Whether it is to a business organization, an association, or a group of teens or college students, ethical behavior has one common thread – you cannot escape the consequences of the choices you make.

Certainly in this case the consequences fell into several areas:

  1. One the little girl was taught a lesson from her mom – Winning at all costs will not yield a positive result if the win comes from a dishonest foundation.
  2. Mom has shown her ethical foundation based on the comments she made and considering the publicity she has received, she is the recipient of consequences as well.
  3. The example shown by Club Libby Lu as set a standard and example for young girls “tweens” as they are called. I respect Ms. Drolet for taking the stand for ethical behavior and allowing the consequence for unethical behavior to take place.

Perhaps this simple chapter might make a life long impression on the life of a little six year old and be a message for others to take head from.

Every choice has a consequence and doing “whatever we could to win” will not always yield positive results.

Your comments are welcome. Do you agree with the position taken by Club Libby Lu?


Hannah Montana and An Ethics Meltdown – Anything For Success? Ethics Speaker Chuck Gallagher Comments!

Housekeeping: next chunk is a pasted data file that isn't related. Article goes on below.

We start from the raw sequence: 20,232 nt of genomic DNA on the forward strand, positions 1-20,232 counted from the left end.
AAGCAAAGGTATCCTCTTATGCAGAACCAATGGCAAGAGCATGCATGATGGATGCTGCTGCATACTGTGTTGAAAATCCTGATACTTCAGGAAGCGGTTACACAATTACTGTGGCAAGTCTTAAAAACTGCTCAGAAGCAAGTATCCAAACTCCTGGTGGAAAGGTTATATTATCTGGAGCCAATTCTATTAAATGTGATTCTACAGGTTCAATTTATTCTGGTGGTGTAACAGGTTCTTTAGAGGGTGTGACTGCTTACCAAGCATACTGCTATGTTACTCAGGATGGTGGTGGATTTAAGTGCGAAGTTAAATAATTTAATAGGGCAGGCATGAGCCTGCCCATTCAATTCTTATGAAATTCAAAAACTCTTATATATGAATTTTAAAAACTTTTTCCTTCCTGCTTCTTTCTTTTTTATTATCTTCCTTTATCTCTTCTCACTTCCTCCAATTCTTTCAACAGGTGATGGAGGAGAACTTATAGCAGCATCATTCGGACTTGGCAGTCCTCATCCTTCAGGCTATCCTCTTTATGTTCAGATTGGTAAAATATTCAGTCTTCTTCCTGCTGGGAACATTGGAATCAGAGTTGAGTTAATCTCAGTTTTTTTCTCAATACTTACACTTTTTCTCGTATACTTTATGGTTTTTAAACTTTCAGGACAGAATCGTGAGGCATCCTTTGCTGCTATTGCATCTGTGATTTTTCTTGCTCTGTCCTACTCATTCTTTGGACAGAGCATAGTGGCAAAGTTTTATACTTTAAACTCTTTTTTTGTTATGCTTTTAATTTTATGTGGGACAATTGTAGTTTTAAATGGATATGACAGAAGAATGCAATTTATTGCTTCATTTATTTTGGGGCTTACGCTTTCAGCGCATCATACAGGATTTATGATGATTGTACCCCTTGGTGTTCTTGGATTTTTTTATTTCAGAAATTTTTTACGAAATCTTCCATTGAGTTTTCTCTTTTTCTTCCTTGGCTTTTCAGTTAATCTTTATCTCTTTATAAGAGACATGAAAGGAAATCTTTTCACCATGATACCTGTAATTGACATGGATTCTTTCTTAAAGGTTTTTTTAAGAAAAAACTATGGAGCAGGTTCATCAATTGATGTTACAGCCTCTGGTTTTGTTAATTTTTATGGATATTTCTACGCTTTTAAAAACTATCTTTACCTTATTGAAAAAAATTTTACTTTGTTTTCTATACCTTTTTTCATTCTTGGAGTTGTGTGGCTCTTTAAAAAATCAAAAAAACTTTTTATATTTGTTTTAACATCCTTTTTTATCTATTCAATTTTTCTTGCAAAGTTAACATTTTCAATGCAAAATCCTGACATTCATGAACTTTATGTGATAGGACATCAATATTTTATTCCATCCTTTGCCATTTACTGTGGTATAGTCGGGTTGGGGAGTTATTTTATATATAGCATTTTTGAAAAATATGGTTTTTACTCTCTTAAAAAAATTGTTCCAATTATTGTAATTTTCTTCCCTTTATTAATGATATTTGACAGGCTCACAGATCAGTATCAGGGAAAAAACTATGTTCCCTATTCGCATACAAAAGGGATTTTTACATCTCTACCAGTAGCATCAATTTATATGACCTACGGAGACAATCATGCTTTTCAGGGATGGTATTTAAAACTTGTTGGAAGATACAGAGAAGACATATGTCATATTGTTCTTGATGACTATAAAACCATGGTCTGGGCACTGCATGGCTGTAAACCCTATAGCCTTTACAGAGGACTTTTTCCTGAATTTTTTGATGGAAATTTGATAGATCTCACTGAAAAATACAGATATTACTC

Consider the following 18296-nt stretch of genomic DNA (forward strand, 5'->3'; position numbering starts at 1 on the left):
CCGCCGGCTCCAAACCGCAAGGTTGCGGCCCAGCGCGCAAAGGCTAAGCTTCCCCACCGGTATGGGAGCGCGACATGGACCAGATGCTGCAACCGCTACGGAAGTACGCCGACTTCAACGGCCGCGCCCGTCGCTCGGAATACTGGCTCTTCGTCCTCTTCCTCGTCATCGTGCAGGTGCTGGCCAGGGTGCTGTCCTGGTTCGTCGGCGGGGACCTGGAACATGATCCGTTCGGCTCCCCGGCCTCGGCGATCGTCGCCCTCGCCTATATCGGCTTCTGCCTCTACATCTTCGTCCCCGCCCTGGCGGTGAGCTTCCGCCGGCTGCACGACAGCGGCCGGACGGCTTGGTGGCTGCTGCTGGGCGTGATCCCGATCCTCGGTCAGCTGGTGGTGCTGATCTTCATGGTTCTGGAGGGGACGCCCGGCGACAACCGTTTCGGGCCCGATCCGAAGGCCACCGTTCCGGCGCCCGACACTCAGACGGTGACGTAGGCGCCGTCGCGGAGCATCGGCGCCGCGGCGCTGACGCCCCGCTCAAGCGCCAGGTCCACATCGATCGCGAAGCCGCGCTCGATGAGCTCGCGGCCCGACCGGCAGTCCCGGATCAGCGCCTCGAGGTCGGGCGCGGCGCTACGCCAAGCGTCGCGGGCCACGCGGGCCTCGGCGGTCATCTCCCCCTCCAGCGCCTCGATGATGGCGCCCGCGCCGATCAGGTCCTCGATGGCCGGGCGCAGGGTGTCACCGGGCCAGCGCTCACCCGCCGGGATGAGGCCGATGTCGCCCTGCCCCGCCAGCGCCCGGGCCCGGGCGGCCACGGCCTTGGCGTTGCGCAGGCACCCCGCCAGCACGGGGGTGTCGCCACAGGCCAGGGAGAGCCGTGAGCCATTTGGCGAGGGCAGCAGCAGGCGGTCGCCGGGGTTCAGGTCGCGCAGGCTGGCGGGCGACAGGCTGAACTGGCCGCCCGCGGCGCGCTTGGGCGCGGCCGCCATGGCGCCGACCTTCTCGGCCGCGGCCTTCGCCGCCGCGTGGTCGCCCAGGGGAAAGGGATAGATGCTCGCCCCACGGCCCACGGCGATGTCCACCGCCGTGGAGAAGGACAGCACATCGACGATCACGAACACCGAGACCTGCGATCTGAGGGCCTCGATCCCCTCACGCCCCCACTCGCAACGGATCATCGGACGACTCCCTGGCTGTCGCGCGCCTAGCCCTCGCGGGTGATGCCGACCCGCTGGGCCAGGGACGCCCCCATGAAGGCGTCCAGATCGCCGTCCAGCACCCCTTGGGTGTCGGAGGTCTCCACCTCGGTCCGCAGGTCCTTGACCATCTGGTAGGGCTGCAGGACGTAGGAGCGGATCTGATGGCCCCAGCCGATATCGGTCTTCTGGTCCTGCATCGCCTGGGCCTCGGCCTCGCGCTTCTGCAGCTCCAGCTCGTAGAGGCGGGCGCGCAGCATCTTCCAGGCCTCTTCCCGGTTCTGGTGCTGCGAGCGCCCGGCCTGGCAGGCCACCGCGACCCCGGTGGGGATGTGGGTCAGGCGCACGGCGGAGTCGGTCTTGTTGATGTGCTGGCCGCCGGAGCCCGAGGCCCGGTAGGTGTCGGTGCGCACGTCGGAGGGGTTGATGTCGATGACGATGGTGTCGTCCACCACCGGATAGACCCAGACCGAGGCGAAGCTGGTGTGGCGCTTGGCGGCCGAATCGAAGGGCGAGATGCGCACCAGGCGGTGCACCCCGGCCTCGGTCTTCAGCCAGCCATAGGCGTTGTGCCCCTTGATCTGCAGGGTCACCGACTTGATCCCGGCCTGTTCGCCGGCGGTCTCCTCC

December 31, 2007

A sad story out of Garland, Texas (not far from my home in Southlake, TX). A story of Iraq, a little girl, compassion and all for Hannah Montana tickets.

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The little girl was six years old who won Hannah Montana tickets to a sold out concert for the touching essay she wrote. What a special reward for a girl who touched the hearts of those who read.

The essay was a fake – the story told a lie! All done to influence the judges and win the tickets. Ethical choices gone bad and at six years old (and get this) with the knowledge (and likely help) of her mother.

The Associated Press story featured on CNN is shown below: http://www.cnn.com/2007/SHOWBIZ/Music/12/29/fake.essay.ap/index.html

Here’s what took place: